PARIS (Reuters) - The greatest French athlete of all time, Marie-Jose Perec will be remembered for gracing the track with her elegant stride, but also for mysteriously walking away from her last Olympics.
Nicknamed ‘the Gazelle’ for her wiry figure and speed, she won the 400 metres gold medal at the Barcelona Olympics in 1992 before claiming a rare 200-400 metres double four years later in Atlanta.
Perec, born in the French overseas department of Guadeloupe, came to athletics by chance.
“While growing up, I never wanted to become an athlete, never dreamt of it,” said Perec, who turns 52 on Saturday.
“As a kid I was fishing or playing on the sea. Back in Guadeloupe, I didn’t play any sport. It just happened by chance. One of my sports teacher discovered that I was very fast and that is how it started.”
After she won 400m gold at the Tokyo world championships in 1991, her career peaked in 1996, when she was training under the guidance of Jim Smith in a group also featuring sprinters Ato Boldon and Maurice Greene.
She beat Jamaica’s Merlene Ottey to win the 200 metres before crushing the field to prevail in the 400 metres. That second race was, she said, a ‘mere formality’.
Her Olympic record time of 48.25 is still the fourth fastest in history.
The achievement makes Perec one of three athletes to win both the 200 and the 400 metres at the same Games after American Valerie Brisco-Hooks (1984) and the only male athlete to claim both, American Michael Johnson.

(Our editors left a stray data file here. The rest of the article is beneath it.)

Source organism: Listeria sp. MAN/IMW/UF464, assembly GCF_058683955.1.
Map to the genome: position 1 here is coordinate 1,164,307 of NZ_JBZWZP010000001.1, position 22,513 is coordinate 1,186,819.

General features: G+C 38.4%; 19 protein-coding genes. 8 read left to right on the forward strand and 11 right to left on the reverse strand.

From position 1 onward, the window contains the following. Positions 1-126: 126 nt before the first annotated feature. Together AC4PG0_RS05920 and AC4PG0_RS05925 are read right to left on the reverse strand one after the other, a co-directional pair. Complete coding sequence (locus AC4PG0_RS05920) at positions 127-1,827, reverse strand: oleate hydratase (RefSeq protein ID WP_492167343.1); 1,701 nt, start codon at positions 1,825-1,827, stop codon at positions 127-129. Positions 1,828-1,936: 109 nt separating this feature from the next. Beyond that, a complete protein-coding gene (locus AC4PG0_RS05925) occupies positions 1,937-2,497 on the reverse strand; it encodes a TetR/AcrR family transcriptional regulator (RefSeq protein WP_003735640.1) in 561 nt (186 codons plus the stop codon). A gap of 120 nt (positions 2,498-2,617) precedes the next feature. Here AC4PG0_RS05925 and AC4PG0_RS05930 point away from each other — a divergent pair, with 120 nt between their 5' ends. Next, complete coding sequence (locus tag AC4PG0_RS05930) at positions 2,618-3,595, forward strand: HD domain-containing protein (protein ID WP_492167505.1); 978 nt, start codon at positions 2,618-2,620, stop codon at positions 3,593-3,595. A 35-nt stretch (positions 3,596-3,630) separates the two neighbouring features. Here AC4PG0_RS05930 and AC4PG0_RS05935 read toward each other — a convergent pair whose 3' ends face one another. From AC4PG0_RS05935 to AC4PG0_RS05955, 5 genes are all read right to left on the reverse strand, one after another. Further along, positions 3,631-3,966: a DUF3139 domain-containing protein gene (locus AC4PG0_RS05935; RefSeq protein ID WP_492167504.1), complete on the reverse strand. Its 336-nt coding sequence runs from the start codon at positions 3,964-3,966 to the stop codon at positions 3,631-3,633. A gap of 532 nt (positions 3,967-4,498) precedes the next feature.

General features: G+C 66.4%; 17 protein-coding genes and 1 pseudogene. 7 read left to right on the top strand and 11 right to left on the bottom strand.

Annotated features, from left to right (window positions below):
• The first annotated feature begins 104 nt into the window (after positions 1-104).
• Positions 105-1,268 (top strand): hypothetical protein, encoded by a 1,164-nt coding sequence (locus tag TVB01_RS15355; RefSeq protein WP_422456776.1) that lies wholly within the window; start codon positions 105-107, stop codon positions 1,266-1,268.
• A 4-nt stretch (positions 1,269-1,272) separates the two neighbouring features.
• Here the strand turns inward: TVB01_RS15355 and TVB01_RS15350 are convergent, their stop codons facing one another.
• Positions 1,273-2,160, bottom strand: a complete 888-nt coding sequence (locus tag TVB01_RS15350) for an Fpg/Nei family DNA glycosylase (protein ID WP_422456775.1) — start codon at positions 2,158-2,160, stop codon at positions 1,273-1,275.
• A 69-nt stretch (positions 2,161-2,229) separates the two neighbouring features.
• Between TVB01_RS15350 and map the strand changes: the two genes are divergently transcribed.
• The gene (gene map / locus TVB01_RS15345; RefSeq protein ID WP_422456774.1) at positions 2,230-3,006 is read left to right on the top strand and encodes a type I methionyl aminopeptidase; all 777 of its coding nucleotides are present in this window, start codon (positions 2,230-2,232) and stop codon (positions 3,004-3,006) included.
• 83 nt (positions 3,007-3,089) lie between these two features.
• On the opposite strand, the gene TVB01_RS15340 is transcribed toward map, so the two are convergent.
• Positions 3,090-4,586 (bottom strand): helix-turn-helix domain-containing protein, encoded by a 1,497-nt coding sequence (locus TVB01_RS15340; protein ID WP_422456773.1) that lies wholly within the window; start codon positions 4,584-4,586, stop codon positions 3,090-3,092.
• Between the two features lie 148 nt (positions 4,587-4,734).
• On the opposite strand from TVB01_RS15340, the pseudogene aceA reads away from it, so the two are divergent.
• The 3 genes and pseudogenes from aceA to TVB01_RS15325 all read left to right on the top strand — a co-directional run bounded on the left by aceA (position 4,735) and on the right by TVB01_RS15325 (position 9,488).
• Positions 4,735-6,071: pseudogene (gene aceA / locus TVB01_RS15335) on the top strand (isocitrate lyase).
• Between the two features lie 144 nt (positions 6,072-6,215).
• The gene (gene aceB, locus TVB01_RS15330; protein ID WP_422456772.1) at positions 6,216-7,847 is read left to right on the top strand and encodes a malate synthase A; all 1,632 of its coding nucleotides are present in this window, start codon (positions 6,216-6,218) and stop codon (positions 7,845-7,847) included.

She is also with Johnson the only athlete to win two 400 metres Olympic titles.
It went pear-shaped after Atlanta, where her remarkable achievement had somehow been overshadowed by that of Johnson.
Perec sustained several injuries and suffered from the energy-sapping Epstein-Barr virus and she eventually had to skip the 1999 world championships.
She still managed to qualify for the 2000 Games and her 400m showdown with Australian Cathy Freeman was topping the bill of the Sydney Olympics.
Secluded in a hotel outside of the Olympic village, Perec fled Australia amid a media frenzy shortly before the race, claiming a man had forced her way into her hotel room and threatened her.
“In Sydney I thought that I was preparing myself for a 400 metres, and instead I turned up to find I was taking on a whole country,” she said.
“There was so much aggressiveness towards me, it was too much and I cracked.”
Perec retired in 2004 after failing to make a comeback for the 2003 world championships in Paris.
Reporting by Julien Pretot; Editing by Christian Radnedge